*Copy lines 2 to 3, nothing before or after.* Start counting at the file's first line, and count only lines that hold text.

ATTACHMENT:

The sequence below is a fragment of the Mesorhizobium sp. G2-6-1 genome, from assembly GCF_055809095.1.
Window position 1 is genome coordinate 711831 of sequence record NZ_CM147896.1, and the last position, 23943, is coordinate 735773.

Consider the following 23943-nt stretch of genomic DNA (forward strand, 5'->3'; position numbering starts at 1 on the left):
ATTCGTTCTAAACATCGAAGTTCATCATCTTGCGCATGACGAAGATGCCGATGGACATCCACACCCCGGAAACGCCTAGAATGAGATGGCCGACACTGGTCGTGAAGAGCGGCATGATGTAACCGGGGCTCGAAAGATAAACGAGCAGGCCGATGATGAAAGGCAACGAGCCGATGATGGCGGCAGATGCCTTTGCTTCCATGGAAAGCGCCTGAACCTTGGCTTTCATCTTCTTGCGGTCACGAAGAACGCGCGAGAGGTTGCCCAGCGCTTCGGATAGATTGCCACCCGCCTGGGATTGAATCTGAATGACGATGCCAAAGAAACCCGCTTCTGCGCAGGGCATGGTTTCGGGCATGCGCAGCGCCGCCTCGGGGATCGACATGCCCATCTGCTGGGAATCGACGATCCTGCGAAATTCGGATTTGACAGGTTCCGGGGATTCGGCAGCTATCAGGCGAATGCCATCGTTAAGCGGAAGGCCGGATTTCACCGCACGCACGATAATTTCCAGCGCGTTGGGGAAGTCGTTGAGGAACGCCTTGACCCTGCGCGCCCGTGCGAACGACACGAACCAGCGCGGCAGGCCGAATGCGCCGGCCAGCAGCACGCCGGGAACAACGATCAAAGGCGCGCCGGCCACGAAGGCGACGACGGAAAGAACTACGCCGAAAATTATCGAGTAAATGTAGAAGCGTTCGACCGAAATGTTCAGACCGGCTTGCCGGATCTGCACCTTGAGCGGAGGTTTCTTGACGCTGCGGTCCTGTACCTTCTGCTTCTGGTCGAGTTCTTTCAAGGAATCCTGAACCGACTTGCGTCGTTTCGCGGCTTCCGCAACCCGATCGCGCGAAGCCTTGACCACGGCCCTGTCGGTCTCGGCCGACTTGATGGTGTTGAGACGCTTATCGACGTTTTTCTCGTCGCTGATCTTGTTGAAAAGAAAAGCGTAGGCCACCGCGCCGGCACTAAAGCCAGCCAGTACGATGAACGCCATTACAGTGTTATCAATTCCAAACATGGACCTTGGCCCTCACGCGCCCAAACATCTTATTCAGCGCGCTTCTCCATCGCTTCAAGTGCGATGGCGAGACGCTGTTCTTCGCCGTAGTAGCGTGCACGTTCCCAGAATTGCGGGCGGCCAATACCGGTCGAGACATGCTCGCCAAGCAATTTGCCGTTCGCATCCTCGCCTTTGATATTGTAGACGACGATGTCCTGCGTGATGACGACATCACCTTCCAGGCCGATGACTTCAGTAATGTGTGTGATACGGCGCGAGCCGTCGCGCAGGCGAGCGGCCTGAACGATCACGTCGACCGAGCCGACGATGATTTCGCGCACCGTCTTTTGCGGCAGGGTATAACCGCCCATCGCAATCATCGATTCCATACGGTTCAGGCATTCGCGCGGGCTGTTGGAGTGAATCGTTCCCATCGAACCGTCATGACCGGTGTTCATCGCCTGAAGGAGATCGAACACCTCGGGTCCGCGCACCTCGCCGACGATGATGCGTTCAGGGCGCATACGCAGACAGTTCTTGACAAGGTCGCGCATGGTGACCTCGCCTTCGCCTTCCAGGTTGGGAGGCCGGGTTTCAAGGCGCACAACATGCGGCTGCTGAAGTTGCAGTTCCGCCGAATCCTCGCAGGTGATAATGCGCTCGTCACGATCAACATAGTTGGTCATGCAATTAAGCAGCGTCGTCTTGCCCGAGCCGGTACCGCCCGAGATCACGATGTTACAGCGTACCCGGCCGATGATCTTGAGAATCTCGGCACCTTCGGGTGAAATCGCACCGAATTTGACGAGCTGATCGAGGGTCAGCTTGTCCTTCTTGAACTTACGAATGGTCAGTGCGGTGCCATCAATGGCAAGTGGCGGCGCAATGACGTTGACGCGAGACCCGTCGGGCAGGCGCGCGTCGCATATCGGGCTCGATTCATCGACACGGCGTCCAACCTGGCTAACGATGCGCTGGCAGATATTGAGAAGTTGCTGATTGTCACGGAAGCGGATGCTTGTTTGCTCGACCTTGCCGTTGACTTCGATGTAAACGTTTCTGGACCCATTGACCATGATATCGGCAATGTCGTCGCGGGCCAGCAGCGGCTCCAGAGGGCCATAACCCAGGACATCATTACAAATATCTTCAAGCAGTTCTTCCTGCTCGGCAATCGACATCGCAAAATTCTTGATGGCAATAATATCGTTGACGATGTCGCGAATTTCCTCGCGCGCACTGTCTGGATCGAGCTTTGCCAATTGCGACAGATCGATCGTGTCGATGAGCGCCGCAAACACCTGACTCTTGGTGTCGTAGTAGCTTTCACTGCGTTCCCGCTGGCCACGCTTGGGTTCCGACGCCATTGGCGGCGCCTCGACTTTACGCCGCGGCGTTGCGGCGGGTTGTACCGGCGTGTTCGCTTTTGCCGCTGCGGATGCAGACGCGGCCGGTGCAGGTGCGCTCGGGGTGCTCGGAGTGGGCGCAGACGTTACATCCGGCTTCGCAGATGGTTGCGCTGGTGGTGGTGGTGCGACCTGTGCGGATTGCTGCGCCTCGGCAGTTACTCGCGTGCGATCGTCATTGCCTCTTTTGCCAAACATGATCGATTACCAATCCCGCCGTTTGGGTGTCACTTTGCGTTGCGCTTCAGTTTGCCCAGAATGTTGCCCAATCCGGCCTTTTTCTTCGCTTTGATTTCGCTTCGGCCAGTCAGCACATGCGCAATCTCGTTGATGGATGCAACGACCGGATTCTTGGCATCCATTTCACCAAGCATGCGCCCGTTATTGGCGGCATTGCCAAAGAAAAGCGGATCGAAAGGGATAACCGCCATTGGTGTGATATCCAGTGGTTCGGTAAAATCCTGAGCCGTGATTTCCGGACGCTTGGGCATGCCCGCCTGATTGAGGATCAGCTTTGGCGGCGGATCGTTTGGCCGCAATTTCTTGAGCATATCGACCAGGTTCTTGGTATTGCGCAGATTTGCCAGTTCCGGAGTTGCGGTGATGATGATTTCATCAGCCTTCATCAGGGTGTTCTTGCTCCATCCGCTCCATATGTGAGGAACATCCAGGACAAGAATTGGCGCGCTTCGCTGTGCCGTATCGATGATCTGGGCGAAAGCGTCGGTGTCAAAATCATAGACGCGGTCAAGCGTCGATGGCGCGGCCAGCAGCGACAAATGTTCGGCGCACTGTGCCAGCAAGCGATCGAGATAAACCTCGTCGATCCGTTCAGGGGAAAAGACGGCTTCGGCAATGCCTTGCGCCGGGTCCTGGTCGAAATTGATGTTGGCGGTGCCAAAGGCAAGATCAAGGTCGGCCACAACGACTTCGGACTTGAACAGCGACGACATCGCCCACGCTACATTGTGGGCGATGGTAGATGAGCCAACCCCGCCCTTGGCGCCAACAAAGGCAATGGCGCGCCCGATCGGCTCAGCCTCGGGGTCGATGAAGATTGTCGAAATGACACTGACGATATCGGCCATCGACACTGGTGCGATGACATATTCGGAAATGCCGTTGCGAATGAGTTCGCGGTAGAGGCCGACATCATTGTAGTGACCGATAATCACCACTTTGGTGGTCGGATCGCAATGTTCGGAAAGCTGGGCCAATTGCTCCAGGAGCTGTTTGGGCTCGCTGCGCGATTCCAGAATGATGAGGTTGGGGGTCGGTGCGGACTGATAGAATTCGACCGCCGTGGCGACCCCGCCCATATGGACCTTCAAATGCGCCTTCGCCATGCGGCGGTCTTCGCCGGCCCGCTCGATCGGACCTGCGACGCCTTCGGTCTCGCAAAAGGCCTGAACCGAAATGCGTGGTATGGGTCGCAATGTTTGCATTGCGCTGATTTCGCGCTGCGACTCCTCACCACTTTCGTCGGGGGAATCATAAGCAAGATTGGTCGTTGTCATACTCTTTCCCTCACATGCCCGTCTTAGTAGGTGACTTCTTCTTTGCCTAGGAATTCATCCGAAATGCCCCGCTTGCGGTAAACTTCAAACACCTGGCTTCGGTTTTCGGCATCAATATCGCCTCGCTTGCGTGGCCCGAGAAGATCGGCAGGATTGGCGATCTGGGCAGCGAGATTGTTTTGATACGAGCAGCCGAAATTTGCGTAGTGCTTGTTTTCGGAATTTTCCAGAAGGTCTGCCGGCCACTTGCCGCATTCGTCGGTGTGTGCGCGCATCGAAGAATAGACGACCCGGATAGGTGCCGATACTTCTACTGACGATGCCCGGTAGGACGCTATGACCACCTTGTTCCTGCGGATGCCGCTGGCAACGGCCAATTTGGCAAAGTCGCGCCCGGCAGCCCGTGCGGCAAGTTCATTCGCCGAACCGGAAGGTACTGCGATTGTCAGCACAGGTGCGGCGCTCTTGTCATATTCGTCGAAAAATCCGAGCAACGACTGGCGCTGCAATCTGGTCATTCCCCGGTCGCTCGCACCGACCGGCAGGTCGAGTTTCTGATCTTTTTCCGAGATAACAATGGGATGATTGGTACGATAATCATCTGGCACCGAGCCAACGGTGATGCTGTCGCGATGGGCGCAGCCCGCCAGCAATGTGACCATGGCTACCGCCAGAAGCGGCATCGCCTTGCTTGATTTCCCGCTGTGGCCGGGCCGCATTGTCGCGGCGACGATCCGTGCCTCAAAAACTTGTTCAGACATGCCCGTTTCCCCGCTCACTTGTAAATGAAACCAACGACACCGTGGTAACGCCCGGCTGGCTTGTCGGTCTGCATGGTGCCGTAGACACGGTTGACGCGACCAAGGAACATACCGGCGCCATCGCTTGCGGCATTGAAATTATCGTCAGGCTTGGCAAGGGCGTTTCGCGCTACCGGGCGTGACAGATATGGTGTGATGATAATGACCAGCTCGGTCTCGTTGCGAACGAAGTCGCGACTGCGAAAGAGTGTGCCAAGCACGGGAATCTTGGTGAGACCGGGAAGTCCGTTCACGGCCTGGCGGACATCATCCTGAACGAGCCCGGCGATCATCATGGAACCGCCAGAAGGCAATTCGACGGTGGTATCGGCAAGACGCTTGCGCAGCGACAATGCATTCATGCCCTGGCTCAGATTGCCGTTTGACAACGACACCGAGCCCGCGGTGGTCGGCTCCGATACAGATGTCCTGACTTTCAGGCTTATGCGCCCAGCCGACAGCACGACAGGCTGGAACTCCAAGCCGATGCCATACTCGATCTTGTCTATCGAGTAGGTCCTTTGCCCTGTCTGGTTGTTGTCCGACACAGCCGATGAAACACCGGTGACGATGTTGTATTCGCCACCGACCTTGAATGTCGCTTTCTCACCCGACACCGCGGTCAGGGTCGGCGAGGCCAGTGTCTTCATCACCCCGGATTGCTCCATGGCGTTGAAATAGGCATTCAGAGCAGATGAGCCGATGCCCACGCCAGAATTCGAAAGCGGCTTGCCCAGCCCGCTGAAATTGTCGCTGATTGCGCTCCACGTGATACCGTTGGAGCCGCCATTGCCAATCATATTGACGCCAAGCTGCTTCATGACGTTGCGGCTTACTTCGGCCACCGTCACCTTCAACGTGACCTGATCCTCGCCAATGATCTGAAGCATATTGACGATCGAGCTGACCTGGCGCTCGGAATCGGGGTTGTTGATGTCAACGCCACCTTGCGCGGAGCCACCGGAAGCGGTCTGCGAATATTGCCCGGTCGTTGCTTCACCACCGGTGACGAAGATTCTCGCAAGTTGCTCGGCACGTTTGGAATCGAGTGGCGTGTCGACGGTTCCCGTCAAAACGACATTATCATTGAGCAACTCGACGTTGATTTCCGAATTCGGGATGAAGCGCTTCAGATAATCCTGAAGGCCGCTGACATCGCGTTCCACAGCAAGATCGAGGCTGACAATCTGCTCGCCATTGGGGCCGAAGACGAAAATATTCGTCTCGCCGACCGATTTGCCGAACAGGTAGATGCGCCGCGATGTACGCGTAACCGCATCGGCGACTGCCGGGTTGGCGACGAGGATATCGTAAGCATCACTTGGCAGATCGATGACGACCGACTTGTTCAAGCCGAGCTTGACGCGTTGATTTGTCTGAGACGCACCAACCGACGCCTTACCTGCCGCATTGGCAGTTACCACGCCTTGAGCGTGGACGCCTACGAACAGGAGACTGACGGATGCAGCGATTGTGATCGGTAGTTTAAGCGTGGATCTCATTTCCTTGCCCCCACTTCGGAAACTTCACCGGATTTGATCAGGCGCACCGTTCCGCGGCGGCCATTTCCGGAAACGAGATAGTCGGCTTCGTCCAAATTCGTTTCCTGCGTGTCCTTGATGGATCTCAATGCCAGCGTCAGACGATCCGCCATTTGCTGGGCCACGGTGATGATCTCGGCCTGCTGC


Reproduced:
Window position 1 is genome coordinate 711831 of sequence record NZ_CM147896.1, and the last position, 23943, is coordinate 735773.

Consider the following 23943-nt stretch of genomic DNA (forward strand, 5'->3'; position numbering starts at 1 on the left):